Further discussion revealed that a study on inadequate street lighting a few years ago revealed it fell way below average. Evidently, when a local college wanted to improve its lighting, the city prevented it, even though adequate light deters crime.
If I was a city policeman, I would wonder why I should bother to risk my own life to prevent crime in a system which acts as a revolving door? No one is being served. The perpetrator still has a drug problem, and the public spends more money on lawyers, judges and jails for what purpose? Where are our needed local police, on our local beat?
I finally left, after having our church burnt down in the tumultuous 1960s, our house repeatedly robbed, my grandmother mugged across the street from her home (suffering a broken hip and bed ridden till she died), as well as having two cars stolen. Our neighbor, a doctor responding to a late night call, bled to death in the street, after he was knifed in his car. No one called for help around the giant housing complex. His wife suffered a nervous breakdown and the family, like so many others, ran.
Health and safety is number one for us all. Our local public library is also shut. I see no uniformed police on a beat. I see no emergency units that you used to be able to pull, if witnessing a crime. No pay phones either. That combined with a plagued public school system makes me wonder how the city maintain its communities.Barbara Skinner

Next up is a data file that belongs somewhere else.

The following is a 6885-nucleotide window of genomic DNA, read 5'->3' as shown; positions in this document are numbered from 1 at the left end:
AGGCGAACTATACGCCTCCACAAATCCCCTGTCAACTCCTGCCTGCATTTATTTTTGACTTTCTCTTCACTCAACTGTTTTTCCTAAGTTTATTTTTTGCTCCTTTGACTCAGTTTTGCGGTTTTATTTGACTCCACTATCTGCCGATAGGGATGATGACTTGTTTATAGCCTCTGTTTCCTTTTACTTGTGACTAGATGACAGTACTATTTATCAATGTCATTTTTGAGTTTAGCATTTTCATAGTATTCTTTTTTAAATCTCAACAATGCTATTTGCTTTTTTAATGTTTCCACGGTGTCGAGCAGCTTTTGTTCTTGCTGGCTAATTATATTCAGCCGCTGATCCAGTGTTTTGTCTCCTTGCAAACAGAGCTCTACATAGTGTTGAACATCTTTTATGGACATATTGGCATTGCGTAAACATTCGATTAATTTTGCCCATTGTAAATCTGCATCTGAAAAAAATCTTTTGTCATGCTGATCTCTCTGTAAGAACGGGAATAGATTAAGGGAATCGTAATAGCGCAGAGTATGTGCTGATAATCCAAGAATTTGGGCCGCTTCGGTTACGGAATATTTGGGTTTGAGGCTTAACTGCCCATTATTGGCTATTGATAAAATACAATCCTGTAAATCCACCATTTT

To the editor,
Straphangers Campaign “schmutz study” revealed the dirty state of our city subway train cars, but it wasn’t always this bad.
In the 1960s it was common to find both penny gum and soda machines dispensing products at many subway stations. Clean and safe bathrooms were readily available. It was a time when people respected authority and law.
Previous generations of riders did not litter subway stations and buses leaving behind gum, candy wrappers, paper cups, bottles and newspapers. No one would openly eat pizza, chicken or other messy foods while riding a bus or subway. Everyone paid their way and there was no fare evasion.